(3 pages)
Strong Essays [preview]
Essay on Sympathy in Mary Shelley's Frankenstein - Sympathy in Mary Shelley's Frankenstein Mary Shelley was born in 1797. She had a difficult life with many family upsets’, miscarriages and suffered personal depression; she died aged 53. Mary Shelley wrote Frankenstein firstly as a short ghost story but it was published as a novel in 1816. Frankenstein is a Gothic novel and it deals with two genres, Gothicism and science fiction. Gothicism is part of the Romantic Movement that started in the late eighteenth century. The Romantic Movement is based on freedom of thought and expression and the belief of living in an age of new beginnings and high possibilities....   [tags: Mary Shelley Frankenstein Essays] 3360 words
(9.6 pages)
Powerful Essays [preview]
Sympathy in Mary Shelley's Frankenstein Essay - Sympathy in Mary Shelley's Frankenstein In her novel, 'Frankenstein', Mary Shelley employs many innovative literary techniques to invoke feelings of sympathy for the monster. Sympathy is created by the author both by making the readers pity the monster’s loathsome existence and by leading them to understand his violent and cruel actions. We pity the creature because of the way he is treated by mankind and we can identify with his feelings and reactions and understand why he behaves as he does....   [tags: Mary Shelley Frankenstein Essays] 2939 words
(8.4 pages)
Powerful Essays [preview]
Essay about Analysis of Mary Shelley's Frankenstein - Analysis of Mary Shelley's Frankenstein Analyzing a book can be a killer. Especially when it contains tons of subtle little messages and hints that are not picked up unless one really dissects the material. Mary Shelley's Frankenstein is a prime example. It is analyzed by scholars all the time because of the subtle messages it sends through its themes, one of which needs to be discussed that is called Romanticism. Romanticism dealt with simplifying things as a break from the previous age which deal with grandeur....   [tags: Mary Shelley Frankenstein] 1717 words
(4.9 pages)
Powerful Essays [preview]
Essay about Mary Shelley's Frankenstein - Mary Shelley's Frankenstein In 1818 a novel was written that tingled people’s minds and thrilled literary critics alike. Frankenstein was an instant success and sold more copies than any book had before. The immediate success of the book can be attributed to the spine-tingling horror of the plot, and the strong embedded ethical message. Although her name did not come originally attached to the text, Mary Shelley had written a masterpiece that would live on for centuries. Nearly 200 movies have been adapted from the text since the birth of Hollywood....   [tags: Mary shelley Frankenstein Essays] 1642 words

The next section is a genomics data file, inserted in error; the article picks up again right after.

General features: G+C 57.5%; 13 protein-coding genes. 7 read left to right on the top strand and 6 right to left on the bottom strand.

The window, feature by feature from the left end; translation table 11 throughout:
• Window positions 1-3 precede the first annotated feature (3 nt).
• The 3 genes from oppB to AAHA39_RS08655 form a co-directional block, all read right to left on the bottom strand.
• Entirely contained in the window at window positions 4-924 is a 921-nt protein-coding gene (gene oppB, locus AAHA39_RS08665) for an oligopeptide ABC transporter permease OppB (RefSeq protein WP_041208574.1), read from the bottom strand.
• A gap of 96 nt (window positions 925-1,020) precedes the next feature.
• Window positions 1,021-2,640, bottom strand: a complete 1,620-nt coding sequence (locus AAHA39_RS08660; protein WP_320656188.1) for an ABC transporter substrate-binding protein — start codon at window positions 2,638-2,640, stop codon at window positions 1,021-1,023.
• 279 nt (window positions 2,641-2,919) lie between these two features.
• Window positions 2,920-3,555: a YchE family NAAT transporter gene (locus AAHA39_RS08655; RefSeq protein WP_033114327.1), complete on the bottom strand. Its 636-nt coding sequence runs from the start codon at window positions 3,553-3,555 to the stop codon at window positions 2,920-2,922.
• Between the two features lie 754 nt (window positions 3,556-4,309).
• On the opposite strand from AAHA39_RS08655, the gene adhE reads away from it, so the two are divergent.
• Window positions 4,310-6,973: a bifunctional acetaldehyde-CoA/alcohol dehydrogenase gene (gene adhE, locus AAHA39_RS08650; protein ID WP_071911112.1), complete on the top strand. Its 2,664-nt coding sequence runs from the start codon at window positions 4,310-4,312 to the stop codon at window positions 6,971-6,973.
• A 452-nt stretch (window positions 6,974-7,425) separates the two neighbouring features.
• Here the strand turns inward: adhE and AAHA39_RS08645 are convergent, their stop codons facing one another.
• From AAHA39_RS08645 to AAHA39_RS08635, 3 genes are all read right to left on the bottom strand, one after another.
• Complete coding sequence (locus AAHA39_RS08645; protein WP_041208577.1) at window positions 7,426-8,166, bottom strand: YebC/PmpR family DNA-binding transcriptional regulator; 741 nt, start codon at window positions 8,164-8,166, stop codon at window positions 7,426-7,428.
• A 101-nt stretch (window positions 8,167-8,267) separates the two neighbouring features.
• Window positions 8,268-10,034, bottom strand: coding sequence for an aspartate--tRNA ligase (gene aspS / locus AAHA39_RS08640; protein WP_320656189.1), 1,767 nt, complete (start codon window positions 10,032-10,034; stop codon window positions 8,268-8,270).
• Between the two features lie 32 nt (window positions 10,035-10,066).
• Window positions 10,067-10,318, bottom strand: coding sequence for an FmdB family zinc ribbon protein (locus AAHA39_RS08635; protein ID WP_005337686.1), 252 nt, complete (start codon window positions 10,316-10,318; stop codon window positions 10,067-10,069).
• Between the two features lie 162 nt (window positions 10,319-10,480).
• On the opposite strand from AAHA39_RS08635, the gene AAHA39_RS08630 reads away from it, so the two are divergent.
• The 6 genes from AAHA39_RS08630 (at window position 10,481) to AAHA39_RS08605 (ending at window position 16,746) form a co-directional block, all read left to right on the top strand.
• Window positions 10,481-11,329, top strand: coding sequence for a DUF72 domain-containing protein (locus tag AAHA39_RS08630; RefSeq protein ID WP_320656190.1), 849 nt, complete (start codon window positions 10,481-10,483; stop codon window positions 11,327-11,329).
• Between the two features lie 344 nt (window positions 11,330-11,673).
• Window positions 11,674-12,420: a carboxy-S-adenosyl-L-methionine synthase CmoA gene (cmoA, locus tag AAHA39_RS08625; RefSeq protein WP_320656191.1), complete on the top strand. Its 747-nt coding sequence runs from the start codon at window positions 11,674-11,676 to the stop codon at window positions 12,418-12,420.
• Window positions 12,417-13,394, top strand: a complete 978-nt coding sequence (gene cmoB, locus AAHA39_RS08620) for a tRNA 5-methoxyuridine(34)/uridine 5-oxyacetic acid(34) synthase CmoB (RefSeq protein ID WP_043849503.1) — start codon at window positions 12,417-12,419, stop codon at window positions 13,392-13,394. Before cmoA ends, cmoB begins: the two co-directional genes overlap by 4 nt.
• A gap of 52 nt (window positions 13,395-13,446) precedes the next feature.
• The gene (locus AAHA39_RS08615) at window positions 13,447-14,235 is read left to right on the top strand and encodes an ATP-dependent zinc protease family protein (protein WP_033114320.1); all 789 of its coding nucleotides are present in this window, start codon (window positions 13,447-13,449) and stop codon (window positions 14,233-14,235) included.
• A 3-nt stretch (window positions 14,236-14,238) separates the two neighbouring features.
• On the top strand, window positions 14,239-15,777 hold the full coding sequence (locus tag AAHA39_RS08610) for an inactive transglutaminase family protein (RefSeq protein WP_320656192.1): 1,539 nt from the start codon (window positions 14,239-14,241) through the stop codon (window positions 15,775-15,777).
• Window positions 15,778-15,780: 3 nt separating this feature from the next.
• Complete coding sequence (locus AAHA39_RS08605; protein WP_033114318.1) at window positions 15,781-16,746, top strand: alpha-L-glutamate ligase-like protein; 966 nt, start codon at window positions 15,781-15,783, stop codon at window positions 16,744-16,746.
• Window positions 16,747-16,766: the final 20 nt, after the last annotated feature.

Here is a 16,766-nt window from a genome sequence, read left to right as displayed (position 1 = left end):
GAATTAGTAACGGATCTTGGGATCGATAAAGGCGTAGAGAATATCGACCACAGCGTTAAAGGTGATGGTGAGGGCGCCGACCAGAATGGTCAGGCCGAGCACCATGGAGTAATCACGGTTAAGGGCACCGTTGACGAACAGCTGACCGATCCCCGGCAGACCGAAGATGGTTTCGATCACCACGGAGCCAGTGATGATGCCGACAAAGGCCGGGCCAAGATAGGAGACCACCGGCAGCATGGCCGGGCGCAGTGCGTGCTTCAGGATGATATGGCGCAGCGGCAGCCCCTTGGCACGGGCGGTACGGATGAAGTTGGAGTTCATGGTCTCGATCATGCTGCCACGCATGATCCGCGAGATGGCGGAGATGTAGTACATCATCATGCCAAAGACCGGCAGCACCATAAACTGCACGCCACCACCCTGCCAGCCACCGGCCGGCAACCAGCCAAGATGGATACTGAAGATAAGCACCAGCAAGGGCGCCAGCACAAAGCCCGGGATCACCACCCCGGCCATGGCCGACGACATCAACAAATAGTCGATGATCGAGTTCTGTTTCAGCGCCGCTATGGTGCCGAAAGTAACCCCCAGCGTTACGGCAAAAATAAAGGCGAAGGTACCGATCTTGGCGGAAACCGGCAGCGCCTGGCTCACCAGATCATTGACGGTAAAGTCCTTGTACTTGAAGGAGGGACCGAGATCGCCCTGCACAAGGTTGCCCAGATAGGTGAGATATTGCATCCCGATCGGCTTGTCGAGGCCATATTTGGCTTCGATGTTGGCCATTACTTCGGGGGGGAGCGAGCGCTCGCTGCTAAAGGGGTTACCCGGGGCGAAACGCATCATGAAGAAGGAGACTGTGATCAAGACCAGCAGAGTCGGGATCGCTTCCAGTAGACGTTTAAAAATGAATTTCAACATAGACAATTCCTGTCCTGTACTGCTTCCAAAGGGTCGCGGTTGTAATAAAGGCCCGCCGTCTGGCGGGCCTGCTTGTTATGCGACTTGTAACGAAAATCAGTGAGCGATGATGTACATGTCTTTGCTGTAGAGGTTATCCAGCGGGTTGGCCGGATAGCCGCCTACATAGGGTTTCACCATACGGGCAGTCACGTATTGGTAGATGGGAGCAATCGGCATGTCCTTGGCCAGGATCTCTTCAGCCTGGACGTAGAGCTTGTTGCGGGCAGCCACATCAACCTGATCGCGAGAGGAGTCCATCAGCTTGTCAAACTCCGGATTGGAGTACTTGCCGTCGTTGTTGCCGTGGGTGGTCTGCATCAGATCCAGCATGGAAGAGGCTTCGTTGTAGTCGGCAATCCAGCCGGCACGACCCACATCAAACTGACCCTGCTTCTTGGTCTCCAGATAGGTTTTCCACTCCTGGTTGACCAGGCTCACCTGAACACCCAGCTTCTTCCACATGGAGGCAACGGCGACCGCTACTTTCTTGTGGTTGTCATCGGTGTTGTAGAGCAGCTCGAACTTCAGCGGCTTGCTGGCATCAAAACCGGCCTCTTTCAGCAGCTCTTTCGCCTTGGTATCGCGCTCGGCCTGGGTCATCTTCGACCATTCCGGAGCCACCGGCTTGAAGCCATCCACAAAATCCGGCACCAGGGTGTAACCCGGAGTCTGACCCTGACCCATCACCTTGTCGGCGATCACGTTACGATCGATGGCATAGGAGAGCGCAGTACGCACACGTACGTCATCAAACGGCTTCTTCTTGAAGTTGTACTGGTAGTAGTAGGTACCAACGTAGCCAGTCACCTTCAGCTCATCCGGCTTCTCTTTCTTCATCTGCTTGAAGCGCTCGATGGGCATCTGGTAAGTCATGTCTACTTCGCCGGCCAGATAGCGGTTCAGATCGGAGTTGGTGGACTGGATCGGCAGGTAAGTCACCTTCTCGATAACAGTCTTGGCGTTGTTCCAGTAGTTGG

(4.7 pages)
Powerful Essays [preview]
Mary Shelley's Frankenstein Essay - Mary Shelley's Frankenstein An outsider is someone who is not a member of a particular circle or group of people He/She is isolated (separated) from other people and regarded as being different such as people looking, dressing, acting or talk differently. Outsiders have always been around and always will exist. Because society (i.e. - those who are not outsiders) like someone to pick on to make themselves feel better or superior. Outsiders are treated in various ways, sometimes people pity them but they are usually rejected by other people....   [tags: Mary Shelley Frankenstein Essays] 751 words
(2.1 pages)
Better Essays [preview]
Mary Shelley's Frankenstein Essays - Mary Shelley's Frankenstein The characterization of Victor’s creature, the monster, in the movie although somewhat dramatically different from Mary Shelley’s portrayal in the novel Frankenstein also had its similarities. Shelley’s views of the monster were to make him seem like a human being, while the movie made the monster out to be a hideous creation. The creature’s appearance and personality are two aspects that differ between the novel and movie while his intellectual and tender sides were portrayed the same....   [tags: Mary Shelley Frankenstein Essays] 933 words
(2.7 pages)
Better Essays [preview]
Essay on Mary Shelley's Frankenstein - Mary Shelley's Frankenstein After reading the book Mary Shelley’s Frankenstein, and then seeing several adaptations done for the silver screen, there are changes that the films make to the book. The most evident change that jumps out at me is the portrayal of Dr. Victor Frankenstein. The common missing element in all of the film versions of the classic novel is the way they treat the character of Victor. The films all tend to downplay what a “monster” Victor is and instead stress how much of a monster the Creature is....   [tags: Mary Shelley Frankenstein Essays] 1244 words
(3.6 pages)
Strong Essays [preview]